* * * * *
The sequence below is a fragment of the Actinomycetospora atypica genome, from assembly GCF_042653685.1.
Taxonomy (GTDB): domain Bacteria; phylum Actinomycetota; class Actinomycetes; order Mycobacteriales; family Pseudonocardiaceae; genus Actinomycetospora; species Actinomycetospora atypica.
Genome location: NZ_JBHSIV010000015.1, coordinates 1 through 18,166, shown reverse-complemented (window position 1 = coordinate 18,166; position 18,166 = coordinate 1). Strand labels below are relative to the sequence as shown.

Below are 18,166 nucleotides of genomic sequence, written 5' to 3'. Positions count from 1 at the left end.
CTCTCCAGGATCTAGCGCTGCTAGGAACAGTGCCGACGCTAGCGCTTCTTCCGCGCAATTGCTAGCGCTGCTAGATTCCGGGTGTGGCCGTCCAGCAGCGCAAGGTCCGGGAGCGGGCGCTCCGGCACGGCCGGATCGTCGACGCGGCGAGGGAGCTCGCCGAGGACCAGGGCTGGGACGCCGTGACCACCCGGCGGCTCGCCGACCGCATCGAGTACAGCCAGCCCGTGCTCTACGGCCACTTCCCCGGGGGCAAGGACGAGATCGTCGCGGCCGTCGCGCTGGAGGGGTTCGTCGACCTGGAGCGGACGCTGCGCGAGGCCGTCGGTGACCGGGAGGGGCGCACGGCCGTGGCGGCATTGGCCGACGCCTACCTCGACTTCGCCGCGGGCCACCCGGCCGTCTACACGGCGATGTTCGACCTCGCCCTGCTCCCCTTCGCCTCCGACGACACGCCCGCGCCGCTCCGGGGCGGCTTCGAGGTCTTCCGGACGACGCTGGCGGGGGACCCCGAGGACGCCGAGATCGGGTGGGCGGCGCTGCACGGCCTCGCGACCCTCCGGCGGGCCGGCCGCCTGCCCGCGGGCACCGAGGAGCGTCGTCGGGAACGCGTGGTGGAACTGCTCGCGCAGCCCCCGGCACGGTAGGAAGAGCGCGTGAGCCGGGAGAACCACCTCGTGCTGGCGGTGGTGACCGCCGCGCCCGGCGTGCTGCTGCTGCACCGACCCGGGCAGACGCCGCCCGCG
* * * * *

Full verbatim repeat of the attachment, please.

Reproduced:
The sequence below is a fragment of the Actinomycetospora atypica genome, from assembly GCF_042653685.1.
Taxonomy (GTDB): domain Bacteria; phylum Actinomycetota; class Actinomycetes; order Mycobacteriales; family Pseudonocardiaceae; genus Actinomycetospora; species Actinomycetospora atypica.
Genome location: NZ_JBHSIV010000015.1, coordinates 1 through 18,166, shown reverse-complemented (window position 1 = coordinate 18,166; position 18,166 = coordinate 1). Strand labels below are relative to the sequence as shown.

Below are 18,166 nucleotides of genomic sequence, written 5' to 3'. Positions count from 1 at the left end.
CTCTCCAGGATCTAGCGCTGCTAGGAACAGTGCCGACGCTAGCGCTTCTTCCGCGCAATTGCTAGCGCTGCTAGATTCCGGGTGTGGCCGTCCAGCAGCGCAAGGTCCGGGAGCGGGCGCTCCGGCACGGCCGGATCGTCGACGCGGCGAGGGAGCTCGCCGAGGACCAGGGCTGGGACGCCGTGACCACCCGGCGGCTCGCCGACCGCATCGAGTACAGCCAGCCCGTGCTCTACGGCCACTTCCCCGGGGGCAAGGACGAGATCGTCGCGGCCGTCGCGCTGGAGGGGTTCGTCGACCTGGAGCGGACGCTGCGCGAGGCCGTCGGTGACCGGGAGGGGCGCACGGCCGTGGCGGCATTGGCCGACGCCTACCTCGACTTCGCCGCGGGCCACCCGGCCGTCTACACGGCGATGTTCGACCTCGCCCTGCTCCCCTTCGCCTCCGACGACACGCCCGCGCCGCTCCGGGGCGGCTTCGAGGTCTTCCGGACGACGCTGGCGGGGGACCCCGAGGACGCCGAGATCGGGTGGGCGGCGCTGCACGGCCTCGCGACCCTCCGGCGGGCCGGCCGCCTGCCCGCGGGCACCGAGGAGCGTCGTCGGGAACGCGTGGTGGAACTGCTCGCGCAGCCCCCGGCACGGTAGGAAGAGCGCGTGAGCCGGGAGAACCACCTCGTGCTGGCGGTGGTGACCGCCGCGCCCGGCGTGCTGCTGCTGCACCGACCCGGGCAGACGCCGCCCGCG